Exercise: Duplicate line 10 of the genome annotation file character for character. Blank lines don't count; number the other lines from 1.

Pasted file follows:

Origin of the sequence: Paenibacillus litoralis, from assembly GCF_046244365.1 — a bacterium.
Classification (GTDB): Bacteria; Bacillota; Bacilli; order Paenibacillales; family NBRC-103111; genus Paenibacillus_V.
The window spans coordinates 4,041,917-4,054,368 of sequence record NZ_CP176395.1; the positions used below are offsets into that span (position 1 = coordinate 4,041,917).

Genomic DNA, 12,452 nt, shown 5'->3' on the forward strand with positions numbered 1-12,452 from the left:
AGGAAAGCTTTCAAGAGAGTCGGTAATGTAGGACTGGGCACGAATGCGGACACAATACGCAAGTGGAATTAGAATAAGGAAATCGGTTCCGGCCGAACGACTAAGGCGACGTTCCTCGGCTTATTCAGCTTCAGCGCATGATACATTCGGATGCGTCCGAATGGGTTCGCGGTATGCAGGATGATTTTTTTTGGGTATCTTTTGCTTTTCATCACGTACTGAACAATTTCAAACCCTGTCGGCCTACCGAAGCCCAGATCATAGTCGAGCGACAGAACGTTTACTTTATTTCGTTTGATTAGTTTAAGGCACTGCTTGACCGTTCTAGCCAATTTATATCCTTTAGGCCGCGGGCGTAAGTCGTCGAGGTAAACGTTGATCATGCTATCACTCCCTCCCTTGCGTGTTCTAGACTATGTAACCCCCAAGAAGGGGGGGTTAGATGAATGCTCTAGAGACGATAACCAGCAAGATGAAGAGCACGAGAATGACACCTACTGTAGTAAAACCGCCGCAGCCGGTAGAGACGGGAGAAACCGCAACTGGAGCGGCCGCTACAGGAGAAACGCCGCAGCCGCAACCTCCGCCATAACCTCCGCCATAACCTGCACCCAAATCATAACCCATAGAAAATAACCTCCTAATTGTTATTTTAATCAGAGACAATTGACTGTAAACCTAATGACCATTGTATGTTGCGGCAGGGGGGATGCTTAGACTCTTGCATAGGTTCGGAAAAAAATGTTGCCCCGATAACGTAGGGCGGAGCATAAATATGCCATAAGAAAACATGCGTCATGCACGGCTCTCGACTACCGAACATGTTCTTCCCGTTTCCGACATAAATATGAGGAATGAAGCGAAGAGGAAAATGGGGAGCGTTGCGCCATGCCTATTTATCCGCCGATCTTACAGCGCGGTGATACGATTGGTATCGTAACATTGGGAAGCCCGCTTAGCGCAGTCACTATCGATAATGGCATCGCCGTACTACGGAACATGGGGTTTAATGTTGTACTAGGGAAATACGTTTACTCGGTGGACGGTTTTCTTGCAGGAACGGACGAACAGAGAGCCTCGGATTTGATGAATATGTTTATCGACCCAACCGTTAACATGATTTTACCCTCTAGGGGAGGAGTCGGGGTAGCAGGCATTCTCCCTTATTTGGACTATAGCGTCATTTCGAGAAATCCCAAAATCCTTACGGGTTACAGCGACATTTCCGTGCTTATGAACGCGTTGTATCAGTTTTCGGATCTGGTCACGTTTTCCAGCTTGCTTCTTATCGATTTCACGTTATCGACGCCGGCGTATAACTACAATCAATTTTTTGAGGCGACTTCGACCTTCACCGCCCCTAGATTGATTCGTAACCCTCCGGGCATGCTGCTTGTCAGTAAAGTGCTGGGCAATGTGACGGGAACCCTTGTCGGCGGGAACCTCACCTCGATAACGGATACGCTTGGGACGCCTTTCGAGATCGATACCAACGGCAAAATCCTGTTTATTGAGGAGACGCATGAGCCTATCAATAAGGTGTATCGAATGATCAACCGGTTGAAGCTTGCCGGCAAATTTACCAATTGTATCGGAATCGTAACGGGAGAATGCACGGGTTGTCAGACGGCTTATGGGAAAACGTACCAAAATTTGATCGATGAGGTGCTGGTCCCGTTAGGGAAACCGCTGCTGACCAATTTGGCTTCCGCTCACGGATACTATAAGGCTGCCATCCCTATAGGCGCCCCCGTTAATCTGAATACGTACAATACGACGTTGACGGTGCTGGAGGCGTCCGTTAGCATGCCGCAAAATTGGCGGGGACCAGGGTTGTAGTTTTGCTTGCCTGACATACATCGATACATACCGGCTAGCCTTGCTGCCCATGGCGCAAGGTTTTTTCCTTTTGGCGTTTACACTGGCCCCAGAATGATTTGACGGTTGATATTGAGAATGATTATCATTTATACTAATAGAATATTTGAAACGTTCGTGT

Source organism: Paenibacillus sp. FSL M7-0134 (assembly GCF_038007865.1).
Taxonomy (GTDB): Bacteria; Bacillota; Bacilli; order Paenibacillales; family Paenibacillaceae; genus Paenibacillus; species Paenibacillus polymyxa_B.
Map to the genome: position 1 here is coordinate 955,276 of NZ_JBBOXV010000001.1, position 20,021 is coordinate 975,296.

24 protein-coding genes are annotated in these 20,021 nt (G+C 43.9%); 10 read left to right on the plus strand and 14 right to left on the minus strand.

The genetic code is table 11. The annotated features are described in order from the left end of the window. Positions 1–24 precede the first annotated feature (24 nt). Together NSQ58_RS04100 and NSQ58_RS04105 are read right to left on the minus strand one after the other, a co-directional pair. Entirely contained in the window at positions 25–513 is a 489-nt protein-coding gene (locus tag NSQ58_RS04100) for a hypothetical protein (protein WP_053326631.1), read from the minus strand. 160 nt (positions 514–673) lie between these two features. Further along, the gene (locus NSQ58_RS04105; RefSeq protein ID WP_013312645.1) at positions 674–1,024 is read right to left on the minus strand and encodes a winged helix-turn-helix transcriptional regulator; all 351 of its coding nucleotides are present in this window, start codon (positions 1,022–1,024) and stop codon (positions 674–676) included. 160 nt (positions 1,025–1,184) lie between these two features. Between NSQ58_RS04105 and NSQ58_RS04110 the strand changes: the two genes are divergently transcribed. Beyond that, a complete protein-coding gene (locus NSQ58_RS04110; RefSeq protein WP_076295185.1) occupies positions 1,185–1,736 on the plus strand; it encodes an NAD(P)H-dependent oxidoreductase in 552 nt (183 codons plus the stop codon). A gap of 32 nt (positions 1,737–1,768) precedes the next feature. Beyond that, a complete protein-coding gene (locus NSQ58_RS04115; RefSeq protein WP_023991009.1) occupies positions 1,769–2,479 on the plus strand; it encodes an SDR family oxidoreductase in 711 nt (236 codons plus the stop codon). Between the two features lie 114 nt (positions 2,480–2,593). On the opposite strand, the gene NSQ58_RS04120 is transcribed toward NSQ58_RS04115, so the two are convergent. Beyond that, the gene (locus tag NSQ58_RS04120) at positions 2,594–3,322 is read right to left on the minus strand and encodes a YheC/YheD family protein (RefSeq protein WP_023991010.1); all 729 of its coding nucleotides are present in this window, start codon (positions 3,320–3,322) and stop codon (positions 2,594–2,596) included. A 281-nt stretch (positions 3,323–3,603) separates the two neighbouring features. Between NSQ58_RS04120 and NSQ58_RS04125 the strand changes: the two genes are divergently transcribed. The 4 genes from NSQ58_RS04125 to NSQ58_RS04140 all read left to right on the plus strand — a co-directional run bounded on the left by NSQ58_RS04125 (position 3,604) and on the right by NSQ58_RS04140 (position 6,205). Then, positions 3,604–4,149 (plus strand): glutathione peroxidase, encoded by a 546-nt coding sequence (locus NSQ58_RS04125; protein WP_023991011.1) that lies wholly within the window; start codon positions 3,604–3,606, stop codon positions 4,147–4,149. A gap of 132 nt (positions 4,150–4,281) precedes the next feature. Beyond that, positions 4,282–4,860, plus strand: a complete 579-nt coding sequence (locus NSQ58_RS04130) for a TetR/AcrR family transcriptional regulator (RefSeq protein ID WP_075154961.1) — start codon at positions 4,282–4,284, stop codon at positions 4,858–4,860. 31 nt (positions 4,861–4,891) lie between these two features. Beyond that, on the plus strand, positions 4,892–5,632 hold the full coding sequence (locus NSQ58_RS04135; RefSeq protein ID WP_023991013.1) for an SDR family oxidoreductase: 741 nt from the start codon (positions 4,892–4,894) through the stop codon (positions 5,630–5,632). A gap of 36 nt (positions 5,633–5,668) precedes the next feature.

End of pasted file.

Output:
The genetic code is table 11. The annotated features are described in order from the left end of the window. Positions 1–24 precede the first annotated feature (24 nt). Together NSQ58_RS04100 and NSQ58_RS04105 are read right to left on the minus strand one after the other, a co-directional pair. Entirely contained in the window at positions 25–513 is a 489-nt protein-coding gene (locus tag NSQ58_RS04100) for a hypothetical protein (protein WP_053326631.1), read from the minus strand. 160 nt (positions 514–673) lie between these two features. Further along, the gene (locus NSQ58_RS04105; RefSeq protein ID WP_013312645.1) at positions 674–1,024 is read right to left on the minus strand and encodes a winged helix-turn-helix transcriptional regulator; all 351 of its coding nucleotides are present in this window, start codon (positions 1,022–1,024) and stop codon (positions 674–676) included. 160 nt (positions 1,025–1,184) lie between these two features. Between NSQ58_RS04105 and NSQ58_RS04110 the strand changes: the two genes are divergently transcribed. Beyond that, a complete protein-coding gene (locus NSQ58_RS04110; RefSeq protein WP_076295185.1) occupies positions 1,185–1,736 on the plus strand; it encodes an NAD(P)H-dependent oxidoreductase in 552 nt (183 codons plus the stop codon). A gap of 32 nt (positions 1,737–1,768) precedes the next feature. Beyond that, a complete protein-coding gene (locus NSQ58_RS04115; RefSeq protein WP_023991009.1) occupies positions 1,769–2,479 on the plus strand; it encodes an SDR family oxidoreductase in 711 nt (236 codons plus the stop codon). Between the two features lie 114 nt (positions 2,480–2,593). On the opposite strand, the gene NSQ58_RS04120 is transcribed toward NSQ58_RS04115, so the two are convergent. Beyond that, the gene (locus tag NSQ58_RS04120) at positions 2,594–3,322 is read right to left on the minus strand and encodes a YheC/YheD family protein (RefSeq protein WP_023991010.1); all 729 of its coding nucleotides are present in this window, start codon (positions 3,320–3,322) and stop codon (positions 2,594–2,596) included. A 281-nt stretch (positions 3,323–3,603) separates the two neighbouring features. Between NSQ58_RS04120 and NSQ58_RS04125 the strand changes: the two genes are divergently transcribed. The 4 genes from NSQ58_RS04125 to NSQ58_RS04140 all read left to right on the plus strand — a co-directional run bounded on the left by NSQ58_RS04125 (position 3,604) and on the right by NSQ58_RS04140 (position 6,205). Then, positions 3,604–4,149 (plus strand): glutathione peroxidase, encoded by a 546-nt coding sequence (locus NSQ58_RS04125; protein WP_023991011.1) that lies wholly within the window; start codon positions 3,604–3,606, stop codon positions 4,147–4,149. A gap of 132 nt (positions 4,150–4,281) precedes the next feature. Beyond that, positions 4,282–4,860, plus strand: a complete 579-nt coding sequence (locus NSQ58_RS04130) for a TetR/AcrR family transcriptional regulator (RefSeq protein ID WP_075154961.1) — start codon at positions 4,282–4,284, stop codon at positions 4,858–4,860. 31 nt (positions 4,861–4,891) lie between these two features. Beyond that, on the plus strand, positions 4,892–5,632 hold the full coding sequence (locus NSQ58_RS04135; RefSeq protein ID WP_023991013.1) for an SDR family oxidoreductase: 741 nt from the start codon (positions 4,892–4,894) through the stop codon (positions 5,630–5,632). A gap of 36 nt (positions 5,633–5,668) precedes the next feature.